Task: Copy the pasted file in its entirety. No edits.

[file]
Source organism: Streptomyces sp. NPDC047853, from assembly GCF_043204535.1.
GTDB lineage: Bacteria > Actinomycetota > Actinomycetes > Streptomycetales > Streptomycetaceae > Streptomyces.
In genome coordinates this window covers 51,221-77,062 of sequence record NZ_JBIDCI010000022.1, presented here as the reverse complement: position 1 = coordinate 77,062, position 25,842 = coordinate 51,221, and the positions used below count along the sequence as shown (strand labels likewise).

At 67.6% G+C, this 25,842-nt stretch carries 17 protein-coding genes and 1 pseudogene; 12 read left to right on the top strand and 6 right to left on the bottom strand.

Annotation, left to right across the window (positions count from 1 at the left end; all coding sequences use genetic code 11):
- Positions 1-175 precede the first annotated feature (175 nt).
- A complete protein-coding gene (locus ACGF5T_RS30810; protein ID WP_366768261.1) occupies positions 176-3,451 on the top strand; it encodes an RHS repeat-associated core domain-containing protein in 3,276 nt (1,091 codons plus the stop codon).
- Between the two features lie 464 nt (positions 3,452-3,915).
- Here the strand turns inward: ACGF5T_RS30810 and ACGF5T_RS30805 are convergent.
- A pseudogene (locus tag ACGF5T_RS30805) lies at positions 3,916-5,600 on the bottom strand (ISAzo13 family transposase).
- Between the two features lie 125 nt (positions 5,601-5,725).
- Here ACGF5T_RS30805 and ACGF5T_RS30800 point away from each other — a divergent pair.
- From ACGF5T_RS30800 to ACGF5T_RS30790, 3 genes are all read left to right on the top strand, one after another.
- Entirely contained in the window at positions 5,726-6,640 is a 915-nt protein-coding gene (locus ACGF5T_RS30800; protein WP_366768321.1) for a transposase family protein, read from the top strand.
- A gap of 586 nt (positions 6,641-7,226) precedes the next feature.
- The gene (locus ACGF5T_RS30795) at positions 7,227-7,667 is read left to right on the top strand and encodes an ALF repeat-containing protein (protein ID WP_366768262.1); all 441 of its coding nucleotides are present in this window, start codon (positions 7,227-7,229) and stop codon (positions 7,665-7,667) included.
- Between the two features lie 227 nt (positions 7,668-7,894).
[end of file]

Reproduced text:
Source organism: Streptomyces sp. NPDC047853, from assembly GCF_043204535.1.
GTDB lineage: Bacteria > Actinomycetota > Actinomycetes > Streptomycetales > Streptomycetaceae > Streptomyces.
In genome coordinates this window covers 51,221-77,062 of sequence record NZ_JBIDCI010000022.1, presented here as the reverse complement: position 1 = coordinate 77,062, position 25,842 = coordinate 51,221, and the positions used below count along the sequence as shown (strand labels likewise).

At 67.6% G+C, this 25,842-nt stretch carries 17 protein-coding genes and 1 pseudogene; 12 read left to right on the top strand and 6 right to left on the bottom strand.

Annotation, left to right across the window (positions count from 1 at the left end; all coding sequences use genetic code 11):
- Positions 1-175 precede the first annotated feature (175 nt).
- A complete protein-coding gene (locus ACGF5T_RS30810; protein ID WP_366768261.1) occupies positions 176-3,451 on the top strand; it encodes an RHS repeat-associated core domain-containing protein in 3,276 nt (1,091 codons plus the stop codon).
- Between the two features lie 464 nt (positions 3,452-3,915).
- Here the strand turns inward: ACGF5T_RS30810 and ACGF5T_RS30805 are convergent.
- A pseudogene (locus tag ACGF5T_RS30805) lies at positions 3,916-5,600 on the bottom strand (ISAzo13 family transposase).
- Between the two features lie 125 nt (positions 5,601-5,725).
- Here ACGF5T_RS30805 and ACGF5T_RS30800 point away from each other — a divergent pair.
- From ACGF5T_RS30800 to ACGF5T_RS30790, 3 genes are all read left to right on the top strand, one after another.
- Entirely contained in the window at positions 5,726-6,640 is a 915-nt protein-coding gene (locus ACGF5T_RS30800; protein WP_366768321.1) for a transposase family protein, read from the top strand.
- A gap of 586 nt (positions 6,641-7,226) precedes the next feature.
- The gene (locus ACGF5T_RS30795) at positions 7,227-7,667 is read left to right on the top strand and encodes an ALF repeat-containing protein (protein ID WP_366768262.1); all 441 of its coding nucleotides are present in this window, start codon (positions 7,227-7,229) and stop codon (positions 7,665-7,667) included.
- Between the two features lie 227 nt (positions 7,668-7,894).